Unnecessary Code Indentation

If you know me or read my blog or follow me on twitter, you’ll know that I have … particularities. I like things a certain way and, while I don’t believe in forcing my way of doing things onto others, when I do things, I do them conscientiously. Since first year when a sage upper year student showed me how to avoid unnecessary indentation in my code, it’s something I’ve tried to do. I won’t correct existing code since it doesn’t improve performance, but I structure my code to avoid superfluous tabstops. Following Apple’s example, we write a custom initializer of an Objective-C object like the following:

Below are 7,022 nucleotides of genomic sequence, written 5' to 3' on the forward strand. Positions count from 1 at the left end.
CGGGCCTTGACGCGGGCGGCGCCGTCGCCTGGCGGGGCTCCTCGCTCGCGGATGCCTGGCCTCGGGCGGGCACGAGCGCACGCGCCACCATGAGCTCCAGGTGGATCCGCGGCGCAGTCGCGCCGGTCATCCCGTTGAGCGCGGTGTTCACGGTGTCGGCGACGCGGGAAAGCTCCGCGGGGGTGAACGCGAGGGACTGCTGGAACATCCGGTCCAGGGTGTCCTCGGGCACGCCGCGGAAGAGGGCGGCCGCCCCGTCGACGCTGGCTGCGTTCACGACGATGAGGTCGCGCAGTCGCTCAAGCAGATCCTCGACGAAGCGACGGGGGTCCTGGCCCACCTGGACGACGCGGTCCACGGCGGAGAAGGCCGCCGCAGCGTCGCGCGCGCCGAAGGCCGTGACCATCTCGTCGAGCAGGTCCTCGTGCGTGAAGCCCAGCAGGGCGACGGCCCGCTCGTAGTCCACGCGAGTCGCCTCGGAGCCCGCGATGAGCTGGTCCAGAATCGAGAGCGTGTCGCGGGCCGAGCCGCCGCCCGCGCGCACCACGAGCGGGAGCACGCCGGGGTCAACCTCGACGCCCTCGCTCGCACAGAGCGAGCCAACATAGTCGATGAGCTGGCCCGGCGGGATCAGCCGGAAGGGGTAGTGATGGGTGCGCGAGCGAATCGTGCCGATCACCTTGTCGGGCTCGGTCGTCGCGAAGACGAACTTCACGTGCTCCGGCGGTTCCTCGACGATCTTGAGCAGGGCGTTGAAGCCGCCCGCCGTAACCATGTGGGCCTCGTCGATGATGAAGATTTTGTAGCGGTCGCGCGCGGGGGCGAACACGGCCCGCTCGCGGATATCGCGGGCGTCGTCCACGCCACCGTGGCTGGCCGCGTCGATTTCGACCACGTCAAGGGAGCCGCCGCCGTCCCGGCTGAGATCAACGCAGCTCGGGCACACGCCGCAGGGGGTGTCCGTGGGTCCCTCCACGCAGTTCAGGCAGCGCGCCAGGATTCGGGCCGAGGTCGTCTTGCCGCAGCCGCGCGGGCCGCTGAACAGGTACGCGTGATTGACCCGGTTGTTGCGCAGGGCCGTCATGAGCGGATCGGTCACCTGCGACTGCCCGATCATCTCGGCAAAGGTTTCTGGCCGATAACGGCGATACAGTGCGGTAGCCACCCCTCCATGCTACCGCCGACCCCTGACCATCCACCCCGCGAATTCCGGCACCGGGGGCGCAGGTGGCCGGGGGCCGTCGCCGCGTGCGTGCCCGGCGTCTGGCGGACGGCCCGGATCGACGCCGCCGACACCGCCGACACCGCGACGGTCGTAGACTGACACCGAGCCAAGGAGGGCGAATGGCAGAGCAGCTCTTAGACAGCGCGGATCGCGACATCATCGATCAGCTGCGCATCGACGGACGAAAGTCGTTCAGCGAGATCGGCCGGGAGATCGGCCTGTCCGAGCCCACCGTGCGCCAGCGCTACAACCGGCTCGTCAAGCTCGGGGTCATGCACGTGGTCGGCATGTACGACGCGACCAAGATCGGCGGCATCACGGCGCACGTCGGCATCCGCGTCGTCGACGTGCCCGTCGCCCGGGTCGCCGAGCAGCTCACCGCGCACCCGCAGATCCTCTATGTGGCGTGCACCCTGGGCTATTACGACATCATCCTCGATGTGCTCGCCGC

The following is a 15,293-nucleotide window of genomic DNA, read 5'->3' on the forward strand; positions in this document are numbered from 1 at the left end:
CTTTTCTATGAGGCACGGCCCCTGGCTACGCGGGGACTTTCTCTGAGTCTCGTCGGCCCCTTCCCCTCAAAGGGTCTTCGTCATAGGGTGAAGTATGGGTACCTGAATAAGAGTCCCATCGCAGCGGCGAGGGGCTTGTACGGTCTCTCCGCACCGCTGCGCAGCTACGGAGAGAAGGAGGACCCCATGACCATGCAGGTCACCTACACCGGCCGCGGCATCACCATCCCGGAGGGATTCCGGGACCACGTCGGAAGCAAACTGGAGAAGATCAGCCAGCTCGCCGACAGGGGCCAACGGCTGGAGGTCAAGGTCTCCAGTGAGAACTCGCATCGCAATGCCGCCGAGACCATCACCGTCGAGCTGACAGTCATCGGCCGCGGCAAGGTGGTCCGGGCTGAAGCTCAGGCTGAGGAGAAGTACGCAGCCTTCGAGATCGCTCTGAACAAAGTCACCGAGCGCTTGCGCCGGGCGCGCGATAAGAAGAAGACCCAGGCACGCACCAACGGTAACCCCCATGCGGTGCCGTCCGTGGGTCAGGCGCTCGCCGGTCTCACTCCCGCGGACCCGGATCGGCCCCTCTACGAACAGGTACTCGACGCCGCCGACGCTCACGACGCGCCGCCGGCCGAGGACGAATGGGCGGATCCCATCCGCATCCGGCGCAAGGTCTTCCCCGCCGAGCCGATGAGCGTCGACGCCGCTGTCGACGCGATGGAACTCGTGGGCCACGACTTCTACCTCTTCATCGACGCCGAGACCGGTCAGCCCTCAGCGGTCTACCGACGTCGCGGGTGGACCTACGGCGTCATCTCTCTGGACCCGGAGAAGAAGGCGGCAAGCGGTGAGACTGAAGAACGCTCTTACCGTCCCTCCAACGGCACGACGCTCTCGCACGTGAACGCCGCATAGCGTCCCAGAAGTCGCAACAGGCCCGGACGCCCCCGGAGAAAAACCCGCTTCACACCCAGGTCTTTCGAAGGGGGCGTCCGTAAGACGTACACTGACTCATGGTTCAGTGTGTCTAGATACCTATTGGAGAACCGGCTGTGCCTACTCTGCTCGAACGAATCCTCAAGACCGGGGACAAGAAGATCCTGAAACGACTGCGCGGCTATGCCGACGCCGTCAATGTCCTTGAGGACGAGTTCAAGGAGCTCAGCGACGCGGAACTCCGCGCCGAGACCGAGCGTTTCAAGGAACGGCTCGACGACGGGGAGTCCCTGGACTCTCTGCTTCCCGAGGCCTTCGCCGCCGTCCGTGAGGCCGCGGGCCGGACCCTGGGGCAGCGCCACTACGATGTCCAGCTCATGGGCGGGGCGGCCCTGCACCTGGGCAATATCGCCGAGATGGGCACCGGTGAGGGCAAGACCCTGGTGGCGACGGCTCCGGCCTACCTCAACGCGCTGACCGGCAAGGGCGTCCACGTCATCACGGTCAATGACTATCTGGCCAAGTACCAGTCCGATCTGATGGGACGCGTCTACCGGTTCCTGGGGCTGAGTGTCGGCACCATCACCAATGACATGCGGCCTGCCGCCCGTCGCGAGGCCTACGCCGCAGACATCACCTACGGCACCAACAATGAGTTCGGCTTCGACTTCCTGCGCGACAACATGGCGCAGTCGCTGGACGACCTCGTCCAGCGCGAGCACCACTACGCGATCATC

- (id)init {
  self = [super init];
  if (self) {
    creationDate = [[NSDate alloc] init];
  }
  return self;
}

You’ll notice that the if statement is only checking that self is non-nil. Why not do the following?

- (id)init {
  self = [super init];
  if (!self) return nil;
  creationDate = [[NSDate alloc] init];
  return self;
}

If we’re nil, let’s bail early so we don’t accidentally add code after our if block that could operate on a nil self.

Better yet:

- (id)init {
  if (!(self = [super init])) return nil;
  creationDate = [[NSDate alloc] init];
  return self;
}

Brackets are around the assignment to avoid a compiler warning on Xcode 4’s LLVM compiler; GCC doesn’t complain.

Again, this is a particularity of mine and I don’t care enough to change existing code, but I care enough to blog about it. Does anyone have any thoughts on this method of writing initializers or indenting in general?


Posted on May 17, 2011